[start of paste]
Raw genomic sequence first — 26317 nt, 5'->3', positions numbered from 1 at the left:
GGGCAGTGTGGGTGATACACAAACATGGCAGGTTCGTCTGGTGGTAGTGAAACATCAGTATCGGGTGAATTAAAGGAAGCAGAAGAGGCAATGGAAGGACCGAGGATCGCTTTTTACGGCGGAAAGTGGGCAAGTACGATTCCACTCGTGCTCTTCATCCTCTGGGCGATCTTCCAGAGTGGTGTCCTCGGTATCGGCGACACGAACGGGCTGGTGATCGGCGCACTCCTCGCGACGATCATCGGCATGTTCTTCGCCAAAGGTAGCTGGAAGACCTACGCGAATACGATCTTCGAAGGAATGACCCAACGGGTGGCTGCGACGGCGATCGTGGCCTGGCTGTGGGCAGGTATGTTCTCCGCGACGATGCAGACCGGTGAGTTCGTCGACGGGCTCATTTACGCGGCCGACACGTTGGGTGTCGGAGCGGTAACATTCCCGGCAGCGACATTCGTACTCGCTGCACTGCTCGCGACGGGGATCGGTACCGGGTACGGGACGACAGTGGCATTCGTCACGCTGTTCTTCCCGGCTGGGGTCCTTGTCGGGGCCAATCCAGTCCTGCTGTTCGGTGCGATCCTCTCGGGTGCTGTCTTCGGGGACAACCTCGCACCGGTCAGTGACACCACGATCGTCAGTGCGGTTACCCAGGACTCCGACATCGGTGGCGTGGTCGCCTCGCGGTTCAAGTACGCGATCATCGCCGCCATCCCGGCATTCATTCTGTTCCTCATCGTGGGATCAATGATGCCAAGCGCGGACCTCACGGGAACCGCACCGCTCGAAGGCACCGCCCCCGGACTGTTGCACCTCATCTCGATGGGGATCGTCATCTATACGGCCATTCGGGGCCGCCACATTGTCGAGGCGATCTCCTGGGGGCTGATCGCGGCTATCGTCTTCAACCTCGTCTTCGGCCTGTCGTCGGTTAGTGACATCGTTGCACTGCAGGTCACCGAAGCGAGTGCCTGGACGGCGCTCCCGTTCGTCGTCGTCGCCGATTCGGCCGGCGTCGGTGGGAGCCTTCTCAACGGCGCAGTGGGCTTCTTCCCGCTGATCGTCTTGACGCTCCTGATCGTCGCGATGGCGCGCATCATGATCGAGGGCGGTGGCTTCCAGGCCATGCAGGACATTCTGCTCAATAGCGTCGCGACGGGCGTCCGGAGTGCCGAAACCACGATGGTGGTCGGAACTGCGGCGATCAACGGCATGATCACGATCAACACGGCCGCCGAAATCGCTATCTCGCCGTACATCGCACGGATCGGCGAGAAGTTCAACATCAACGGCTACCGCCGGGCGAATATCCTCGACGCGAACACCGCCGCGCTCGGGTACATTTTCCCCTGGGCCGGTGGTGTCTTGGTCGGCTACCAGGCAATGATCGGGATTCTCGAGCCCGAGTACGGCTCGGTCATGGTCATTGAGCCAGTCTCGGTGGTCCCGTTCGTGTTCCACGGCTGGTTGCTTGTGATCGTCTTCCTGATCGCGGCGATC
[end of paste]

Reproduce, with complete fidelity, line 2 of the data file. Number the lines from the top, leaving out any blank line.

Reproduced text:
GGGCAGTGTGGGTGATACACAAACATGGCAGGTTCGTCTGGTGGTAGTGAAACATCAGTATCGGGTGAATTAAAGGAAGCAGAAGAGGCAATGGAAGGACCGAGGATCGCTTTTTACGGCGGAAAGTGGGCAAGTACGATTCCACTCGTGCTCTTCATCCTCTGGGCGATCTTCCAGAGTGGTGTCCTCGGTATCGGCGACACGAACGGGCTGGTGATCGGCGCACTCCTCGCGACGATCATCGGCATGTTCTTCGCCAAAGGTAGCTGGAAGACCTACGCGAATACGATCTTCGAAGGAATGACCCAACGGGTGGCTGCGACGGCGATCGTGGCCTGGCTGTGGGCAGGTATGTTCTCCGCGACGATGCAGACCGGTGAGTTCGTCGACGGGCTCATTTACGCGGCCGACACGTTGGGTGTCGGAGCGGTAACATTCCCGGCAGCGACATTCGTACTCGCTGCACTGCTCGCGACGGGGATCGGTACCGGGTACGGGACGACAGTGGCATTCGTCACGCTGTTCTTCCCGGCTGGGGTCCTTGTCGGGGCCAATCCAGTCCTGCTGTTCGGTGCGATCCTCTCGGGTGCTGTCTTCGGGGACAACCTCGCACCGGTCAGTGACACCACGATCGTCAGTGCGGTTACCCAGGACTCCGACATCGGTGGCGTGGTCGCCTCGCGGTTCAAGTACGCGATCATCGCCGCCATCCCGGCATTCATTCTGTTCCTCATCGTGGGATCAATGATGCCAAGCGCGGACCTCACGGGAACCGCACCGCTCGAAGGCACCGCCCCCGGACTGTTGCACCTCATCTCGATGGGGATCGTCATCTATACGGCCATTCGGGGCCGCCACATTGTCGAGGCGATCTCCTGGGGGCTGATCGCGGCTATCGTCTTCAACCTCGTCTTCGGCCTGTCGTCGGTTAGTGACATCGTTGCACTGCAGGTCACCGAAGCGAGTGCCTGGACGGCGCTCCCGTTCGTCGTCGTCGCCGATTCGGCCGGCGTCGGTGGGAGCCTTCTCAACGGCGCAGTGGGCTTCTTCCCGCTGATCGTCTTGACGCTCCTGATCGTCGCGATGGCGCGCATCATGATCGAGGGCGGTGGCTTCCAGGCCATGCAGGACATTCTGCTCAATAGCGTCGCGACGGGCGTCCGGAGTGCCGAAACCACGATGGTGGTCGGAACTGCGGCGATCAACGGCATGATCACGATCAACACGGCCGCCGAAATCGCTATCTCGCCGTACATCGCACGGATCGGCGAGAAGTTCAACATCAACGGCTACCGCCGGGCGAATATCCTCGACGCGAACACCGCCGCGCTCGGGTACATTTTCCCCTGGGCCGGTGGTGTCTTGGTCGGCTACCAGGCAATGATCGGGATTCTCGAGCCCGAGTACGGCTCGGTCATGGTCATTGAGCCAGTCTCGGTGGTCCCGTTCGTGTTCCACGGCTGGTTGCTTGTGATCGTCTTCCTGATCGCGGCGATC